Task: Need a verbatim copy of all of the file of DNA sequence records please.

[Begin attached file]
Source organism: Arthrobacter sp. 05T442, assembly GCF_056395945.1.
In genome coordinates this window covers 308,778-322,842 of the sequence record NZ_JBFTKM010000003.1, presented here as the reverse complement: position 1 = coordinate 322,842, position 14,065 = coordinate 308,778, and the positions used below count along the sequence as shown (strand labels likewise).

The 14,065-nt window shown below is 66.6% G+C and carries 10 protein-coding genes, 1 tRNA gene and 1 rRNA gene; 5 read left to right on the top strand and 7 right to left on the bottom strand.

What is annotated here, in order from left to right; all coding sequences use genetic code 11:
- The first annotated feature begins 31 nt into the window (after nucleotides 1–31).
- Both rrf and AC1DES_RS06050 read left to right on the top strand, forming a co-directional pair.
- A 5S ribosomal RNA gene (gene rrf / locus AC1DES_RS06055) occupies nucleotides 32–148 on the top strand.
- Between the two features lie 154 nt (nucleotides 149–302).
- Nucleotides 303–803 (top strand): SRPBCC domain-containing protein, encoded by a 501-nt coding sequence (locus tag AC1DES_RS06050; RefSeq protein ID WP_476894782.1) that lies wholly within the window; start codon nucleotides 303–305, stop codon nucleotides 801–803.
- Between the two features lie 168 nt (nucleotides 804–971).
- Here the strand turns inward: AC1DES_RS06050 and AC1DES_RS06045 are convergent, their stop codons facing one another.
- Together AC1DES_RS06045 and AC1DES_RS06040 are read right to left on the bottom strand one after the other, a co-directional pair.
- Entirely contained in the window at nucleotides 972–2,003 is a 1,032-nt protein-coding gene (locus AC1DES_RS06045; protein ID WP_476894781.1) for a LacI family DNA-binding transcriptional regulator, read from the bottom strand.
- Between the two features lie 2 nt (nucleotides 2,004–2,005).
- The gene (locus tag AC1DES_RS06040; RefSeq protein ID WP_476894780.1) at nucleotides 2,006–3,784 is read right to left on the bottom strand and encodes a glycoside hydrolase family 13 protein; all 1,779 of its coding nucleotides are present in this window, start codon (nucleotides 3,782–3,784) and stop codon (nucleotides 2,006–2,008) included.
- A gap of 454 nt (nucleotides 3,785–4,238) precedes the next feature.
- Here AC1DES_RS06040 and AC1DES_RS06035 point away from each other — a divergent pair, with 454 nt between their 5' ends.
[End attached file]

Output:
Source organism: Arthrobacter sp. 05T442, assembly GCF_056395945.1.
In genome coordinates this window covers 308,778-322,842 of the sequence record NZ_JBFTKM010000003.1, presented here as the reverse complement: position 1 = coordinate 322,842, position 14,065 = coordinate 308,778, and the positions used below count along the sequence as shown (strand labels likewise).

The 14,065-nt window shown below is 66.6% G+C and carries 10 protein-coding genes, 1 tRNA gene and 1 rRNA gene; 5 read left to right on the top strand and 7 right to left on the bottom strand.

What is annotated here, in order from left to right; all coding sequences use genetic code 11:
- The first annotated feature begins 31 nt into the window (after nucleotides 1–31).
- Both rrf and AC1DES_RS06050 read left to right on the top strand, forming a co-directional pair.
- A 5S ribosomal RNA gene (gene rrf / locus AC1DES_RS06055) occupies nucleotides 32–148 on the top strand.
- Between the two features lie 154 nt (nucleotides 149–302).
- Nucleotides 303–803 (top strand): SRPBCC domain-containing protein, encoded by a 501-nt coding sequence (locus tag AC1DES_RS06050; RefSeq protein ID WP_476894782.1) that lies wholly within the window; start codon nucleotides 303–305, stop codon nucleotides 801–803.
- Between the two features lie 168 nt (nucleotides 804–971).
- Here the strand turns inward: AC1DES_RS06050 and AC1DES_RS06045 are convergent, their stop codons facing one another.
- Together AC1DES_RS06045 and AC1DES_RS06040 are read right to left on the bottom strand one after the other, a co-directional pair.
- Entirely contained in the window at nucleotides 972–2,003 is a 1,032-nt protein-coding gene (locus AC1DES_RS06045; protein ID WP_476894781.1) for a LacI family DNA-binding transcriptional regulator, read from the bottom strand.
- Between the two features lie 2 nt (nucleotides 2,004–2,005).
- The gene (locus tag AC1DES_RS06040; RefSeq protein ID WP_476894780.1) at nucleotides 2,006–3,784 is read right to left on the bottom strand and encodes a glycoside hydrolase family 13 protein; all 1,779 of its coding nucleotides are present in this window, start codon (nucleotides 3,782–3,784) and stop codon (nucleotides 2,006–2,008) included.
- A gap of 454 nt (nucleotides 3,785–4,238) precedes the next feature.
- Here AC1DES_RS06040 and AC1DES_RS06035 point away from each other — a divergent pair, with 454 nt between their 5' ends.